7. Understand that you can’t participate in everything. In my hometown, there are tons of co-ops, conventions, and classes for homeschoolers. Problem is, most of them require time commitments each week that I just can’t make with my work. IT’S OKAY. Just like your kids don’t need to be in every sport offered, they will still have a wonderful, fun, and enriching education experience even if you can’t be in the local homeschool group. For most of us who work, there will be sacrifices made to be able to homeschool. Whatever those are, the benefits outweigh the costs!

8. Seek encouragement. It’s lonely sometimes feeling like the only one who is trying to work and homeschool. Let me assure you that you are not the only one. There are lots of us out there who understand the unique challenges this brings. Every now and then stop and reflect on why you homeschool and the benefits you see. Encouragement is vital for any homeschool parent, and it really helps to remember why you are doing this when the going gets rough.

9. Take advantage of learning opportunities unique to your situation. In my ‘day job’ I work on building custom homes and remodeling, so when I can I bring the kids along. They love to see the ‘behind the scenes’ work of how things are built, and what it takes to run your own business. Are there ways to incorporate your job experience into your homeschool?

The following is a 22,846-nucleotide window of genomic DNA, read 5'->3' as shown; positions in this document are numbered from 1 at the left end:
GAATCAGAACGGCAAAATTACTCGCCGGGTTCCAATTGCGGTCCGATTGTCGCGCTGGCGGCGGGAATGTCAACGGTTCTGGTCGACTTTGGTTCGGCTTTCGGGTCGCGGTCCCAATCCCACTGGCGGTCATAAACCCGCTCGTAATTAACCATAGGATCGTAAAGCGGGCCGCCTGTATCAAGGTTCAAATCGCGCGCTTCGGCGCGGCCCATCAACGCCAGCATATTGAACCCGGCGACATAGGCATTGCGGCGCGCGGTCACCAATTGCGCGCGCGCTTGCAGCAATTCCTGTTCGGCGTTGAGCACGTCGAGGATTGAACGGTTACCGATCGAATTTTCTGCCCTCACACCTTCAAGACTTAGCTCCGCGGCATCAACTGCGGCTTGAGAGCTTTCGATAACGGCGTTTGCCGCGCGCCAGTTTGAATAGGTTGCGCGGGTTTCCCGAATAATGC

10. BE FLEXIBLE. This should probably be #1 on the list. Homeschooling requires flexibility anyway, but when you are trying to handle a career and all the surprise phone calls and meetings, you have to understand that your best laid plans are always subject to change. No public school teacher ever has everything go exactly the way they thought and you won’t either. It’s okay. Just go with it. Tomorrow is a new day!

If you’re interested in more in depth information on how to work while homeschooling, I have an ebook on the subject available here.

Top Ten Tuesday at Many Little Blessings
This blog post is linked to Top Ten Tuesday at Many Little Blessings

Comments

  1. Love this post Vicki! There is so much good advice here. I can’t believe that I haven’t spent the time to plan out our lessons in advance. I tend to ‘wing it’ but that has not worked out so well. Having a planner for each kid sounds like a great idea. Thanks for sharing your hard-earned wisdom!

  2. Thank you for your kind words Marianne! I wish I could say I didn’t learn some of this the hard way, but I believe we homeschool moms learn everyday right alongside our kids. 😉 I’ve used these planners before (http://www.rainbowresource.com/product/ESV+Scripture+Planner+Elementary+8-13-6-14/035534/a343b67b7ac46eb5f736f9cb?subject=1&category=140) which are great! This summer I’m working on creating one myself but we’ll see if I get that far.

  3. Great points! Thanks for sharing. Many parents think they can’t homeschool because they work. You showed them they can!